Location in St Peter's


Monument to Gregory XVI
(Feb 2, 1831-June 1, 1846) Bartolomeo Cappellari
by Luigi Amici, 1848-57
     

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Gregory XVI
 

Gregory XVI was the last monk to be elected pope.

The bas-relief on the urn portrays the Institution of the Missions by the Pontiff. The two allegorical lateral figures represent Wisdom (head crowned by a flame) and Prudence (with a mirror and a snake).

On the base there is a door leading to the Chapel of the Blessed Sacrament.

 

From: 'St. Peter's Basilica - A Virtual Tour' by Our Sunday Visitor
The monument is clearly inspired by Canova, with noteworthy though not very satisfactory results, especially with regard to the general composition, which is rather incoherent and monotonous in its linear arrangement.

The Pope, in the act of blessing, is at the top, seated on a throne, which in turn is located on a base that rises over the sarcophagus. Above the sarcophagus a bas-relief depicts a scene referring to the propagation of the Faith, assiduously supported by Pope Gregory XVI with the institution of the Catholic Missions (as a Cardinal he was the Prefect of the Holy Congregation for Propagating the Faith).

There are two symbolic figures on the sides representing Knowledge, with the head crowned by a flame, and Prudence, with the features of the mirror and the snake; works with a classical style, because of the meticulousness and technical skill, even if a bit frozen due to an excessively Neoclassical style.

From: 'Lives of the Popes'
A Camaldolese monk (and the last monk to be elected Pope), Gregory XVI was one of the Church's most reactionary popes, employing Austrian troops on two occasions to crush uprisings in the Papal States and opposing Italian nationalism, freedom of conscience, freedom of the press, and the separation of Church and state. At the same time, he was a strong promoter of the missions.

Gregory XVI founded the Etruscan and Egyptian museums in the Vatican and the Christian museum in the Lateran. By the end of this pontificate, however, the papal treasury had been depleted because of all the military expenditures to maintain order in the Papal States. He was buried in St. Peter's, first in the crypt and then, in 1853, in the basilica proper, with a monument done by Luigi Amici (1817-1887) and funded by the cardinals Gregory XVI had created during his pontificate.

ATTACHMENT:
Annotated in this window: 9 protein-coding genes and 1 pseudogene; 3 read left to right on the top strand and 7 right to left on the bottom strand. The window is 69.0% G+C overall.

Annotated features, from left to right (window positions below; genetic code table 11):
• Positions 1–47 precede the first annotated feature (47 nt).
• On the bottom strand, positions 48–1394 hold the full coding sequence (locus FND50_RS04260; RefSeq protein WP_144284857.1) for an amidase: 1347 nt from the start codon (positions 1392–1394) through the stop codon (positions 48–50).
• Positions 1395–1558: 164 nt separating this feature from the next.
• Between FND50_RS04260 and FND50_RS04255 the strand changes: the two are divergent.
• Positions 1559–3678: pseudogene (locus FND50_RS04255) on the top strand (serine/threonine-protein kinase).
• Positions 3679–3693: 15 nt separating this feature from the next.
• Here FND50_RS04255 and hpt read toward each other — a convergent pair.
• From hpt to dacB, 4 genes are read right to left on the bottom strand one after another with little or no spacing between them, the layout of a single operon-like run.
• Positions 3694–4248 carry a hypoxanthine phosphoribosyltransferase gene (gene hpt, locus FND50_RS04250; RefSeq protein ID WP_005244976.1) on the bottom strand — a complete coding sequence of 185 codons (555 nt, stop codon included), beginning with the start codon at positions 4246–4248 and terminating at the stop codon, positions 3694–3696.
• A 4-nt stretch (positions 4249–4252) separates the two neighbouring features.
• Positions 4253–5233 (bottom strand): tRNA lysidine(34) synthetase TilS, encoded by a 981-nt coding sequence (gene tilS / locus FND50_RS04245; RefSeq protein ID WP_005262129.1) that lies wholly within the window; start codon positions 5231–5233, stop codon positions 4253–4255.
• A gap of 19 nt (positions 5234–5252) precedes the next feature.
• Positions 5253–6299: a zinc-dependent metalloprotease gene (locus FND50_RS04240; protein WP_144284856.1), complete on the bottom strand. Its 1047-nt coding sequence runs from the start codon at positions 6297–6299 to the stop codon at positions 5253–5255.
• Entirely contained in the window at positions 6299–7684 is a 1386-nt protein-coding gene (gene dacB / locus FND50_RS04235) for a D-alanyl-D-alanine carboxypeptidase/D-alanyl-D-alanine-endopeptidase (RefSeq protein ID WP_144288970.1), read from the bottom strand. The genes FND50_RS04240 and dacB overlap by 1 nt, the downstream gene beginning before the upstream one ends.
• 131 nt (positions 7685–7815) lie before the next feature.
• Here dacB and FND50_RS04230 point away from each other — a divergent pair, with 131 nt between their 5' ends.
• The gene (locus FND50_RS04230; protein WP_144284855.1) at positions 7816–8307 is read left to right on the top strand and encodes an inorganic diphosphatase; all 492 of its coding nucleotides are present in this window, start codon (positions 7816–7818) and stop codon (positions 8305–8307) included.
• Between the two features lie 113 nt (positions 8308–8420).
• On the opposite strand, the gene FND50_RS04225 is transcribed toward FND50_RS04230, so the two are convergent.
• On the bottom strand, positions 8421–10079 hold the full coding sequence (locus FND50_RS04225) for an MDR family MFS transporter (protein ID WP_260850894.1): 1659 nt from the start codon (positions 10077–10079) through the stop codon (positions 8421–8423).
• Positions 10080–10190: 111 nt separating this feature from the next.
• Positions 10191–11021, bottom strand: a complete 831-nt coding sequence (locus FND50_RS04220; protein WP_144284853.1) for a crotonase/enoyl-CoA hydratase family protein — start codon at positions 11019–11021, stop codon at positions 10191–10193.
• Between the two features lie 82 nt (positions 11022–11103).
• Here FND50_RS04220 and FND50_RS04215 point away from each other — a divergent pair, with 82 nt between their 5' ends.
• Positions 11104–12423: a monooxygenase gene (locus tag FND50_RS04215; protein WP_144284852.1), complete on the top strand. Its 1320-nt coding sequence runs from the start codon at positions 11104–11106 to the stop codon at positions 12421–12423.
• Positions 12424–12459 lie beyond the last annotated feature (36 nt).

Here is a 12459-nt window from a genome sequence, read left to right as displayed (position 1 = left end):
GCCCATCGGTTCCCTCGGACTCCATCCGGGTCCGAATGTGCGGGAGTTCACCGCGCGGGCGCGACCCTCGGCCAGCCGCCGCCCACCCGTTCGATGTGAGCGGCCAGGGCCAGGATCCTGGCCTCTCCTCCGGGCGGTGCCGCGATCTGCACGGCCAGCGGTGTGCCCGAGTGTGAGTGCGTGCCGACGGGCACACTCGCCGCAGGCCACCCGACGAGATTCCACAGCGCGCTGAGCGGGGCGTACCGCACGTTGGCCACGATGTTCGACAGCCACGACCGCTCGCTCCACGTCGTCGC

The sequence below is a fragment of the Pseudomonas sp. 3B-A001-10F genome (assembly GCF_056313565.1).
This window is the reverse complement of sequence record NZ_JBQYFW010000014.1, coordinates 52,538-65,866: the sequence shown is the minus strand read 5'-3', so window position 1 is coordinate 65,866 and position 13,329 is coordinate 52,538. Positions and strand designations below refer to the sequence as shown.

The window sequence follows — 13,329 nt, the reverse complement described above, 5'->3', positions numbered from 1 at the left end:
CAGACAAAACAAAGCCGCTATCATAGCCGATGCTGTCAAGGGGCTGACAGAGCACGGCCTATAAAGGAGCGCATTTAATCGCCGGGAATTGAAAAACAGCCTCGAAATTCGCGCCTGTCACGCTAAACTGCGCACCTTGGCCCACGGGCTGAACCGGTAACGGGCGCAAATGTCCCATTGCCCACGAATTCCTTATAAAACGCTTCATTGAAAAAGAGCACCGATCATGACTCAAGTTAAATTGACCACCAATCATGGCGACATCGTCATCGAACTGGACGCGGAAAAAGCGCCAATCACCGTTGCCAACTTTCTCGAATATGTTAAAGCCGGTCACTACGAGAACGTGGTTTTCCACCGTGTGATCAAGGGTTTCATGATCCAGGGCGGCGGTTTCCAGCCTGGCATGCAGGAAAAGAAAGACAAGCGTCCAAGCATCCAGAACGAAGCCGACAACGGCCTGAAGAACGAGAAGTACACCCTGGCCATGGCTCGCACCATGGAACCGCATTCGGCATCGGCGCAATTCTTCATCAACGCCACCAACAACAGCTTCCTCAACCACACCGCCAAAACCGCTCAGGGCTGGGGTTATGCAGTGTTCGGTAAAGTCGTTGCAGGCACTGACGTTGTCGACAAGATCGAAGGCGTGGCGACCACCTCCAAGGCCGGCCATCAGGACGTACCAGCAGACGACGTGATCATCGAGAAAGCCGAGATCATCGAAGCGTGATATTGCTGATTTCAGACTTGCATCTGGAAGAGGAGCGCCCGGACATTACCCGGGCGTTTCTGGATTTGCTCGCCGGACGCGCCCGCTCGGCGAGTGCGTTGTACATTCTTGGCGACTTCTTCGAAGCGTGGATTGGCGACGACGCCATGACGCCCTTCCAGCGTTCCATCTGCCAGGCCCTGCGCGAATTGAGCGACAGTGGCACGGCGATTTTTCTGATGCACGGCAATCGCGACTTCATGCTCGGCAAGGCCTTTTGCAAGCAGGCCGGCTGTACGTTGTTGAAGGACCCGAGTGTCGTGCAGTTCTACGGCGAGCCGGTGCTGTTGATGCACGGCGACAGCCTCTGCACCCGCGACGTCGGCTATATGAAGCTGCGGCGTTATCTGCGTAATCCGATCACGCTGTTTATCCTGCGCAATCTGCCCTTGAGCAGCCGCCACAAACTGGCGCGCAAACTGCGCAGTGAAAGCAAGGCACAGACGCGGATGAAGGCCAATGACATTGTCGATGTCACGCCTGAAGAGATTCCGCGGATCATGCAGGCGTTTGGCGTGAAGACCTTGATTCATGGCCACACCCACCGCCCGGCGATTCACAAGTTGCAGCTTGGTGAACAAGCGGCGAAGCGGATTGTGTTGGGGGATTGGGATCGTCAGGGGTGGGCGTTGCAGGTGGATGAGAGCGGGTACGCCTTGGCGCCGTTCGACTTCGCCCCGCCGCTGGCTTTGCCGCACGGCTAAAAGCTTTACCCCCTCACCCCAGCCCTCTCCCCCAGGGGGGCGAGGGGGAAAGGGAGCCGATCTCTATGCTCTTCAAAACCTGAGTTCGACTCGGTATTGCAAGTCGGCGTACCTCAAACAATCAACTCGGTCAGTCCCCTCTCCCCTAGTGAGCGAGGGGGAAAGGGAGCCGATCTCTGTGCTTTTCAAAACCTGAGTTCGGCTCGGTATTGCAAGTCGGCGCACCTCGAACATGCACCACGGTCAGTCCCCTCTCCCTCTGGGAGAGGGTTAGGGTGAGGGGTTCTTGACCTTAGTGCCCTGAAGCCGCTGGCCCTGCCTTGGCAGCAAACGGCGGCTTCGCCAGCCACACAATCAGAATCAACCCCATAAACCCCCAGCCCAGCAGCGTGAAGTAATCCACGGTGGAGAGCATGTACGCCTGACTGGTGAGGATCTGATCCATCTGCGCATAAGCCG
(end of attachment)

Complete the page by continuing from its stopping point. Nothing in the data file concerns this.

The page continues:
From: 'The Deaths of the Popes' 2004 by Wendy Reardon
Died, probably of cancer, at age 81. He had been visibly wasting away for some time but called no doctor because he didn't want to burden the state treasury. His praecordia were interred with those of his predecessors in the Church of SS. Vincenzo e Anastasio, Rome. He was originally buried in the grottoes of St. Peter's but was moved in 1853 to the basilica proper to be interred in a fine mausomeum by Luigi Amici. On the tomb monument, the pope is seated on a throne bestowing the benediction while underneath in the bas-relief, he blesses the Catholic missionaries. Prudence stares in contemplation on the right side while Wisdom extends her left arm over the inscription:

GREGORIO XVI PONT. MAX / S.R.E. CARDINALES AB EO CREATI / ANNO MDCCCLIV

("To Gregory XVI, supreme pontiff. The cardinals of the Holy Roman Church created by him, 1854." - Trans. Fr. Tom Carleton)

From: 'The Catholic Encyclopedia'
During his reign the losses of the Church in Europe were more than balanced by her gains in the rest of the world. Gregory sent missionaries to Abyssinia, to India, to China, to Polynesia, to the North American Indians. He doubled the number of Vicars-Apostolic in England, he increased greatly the number of bishops in the United States. During his reign five saints were canonized, thirty-three servants of God declared Blessed, many new orders were founded or supported, the devotion of the faithful to the Immaculate Mother of God increased. In private as in public life, Gregory was noted for his piety, his kindliness, his simplicity, his firm friendship. He was not, perhaps, a great pope, or fully able to cope with the complicated problems of his time, but to his devotion, his munificence, and his labours Rome and the Universal Church are indebted for many benefits.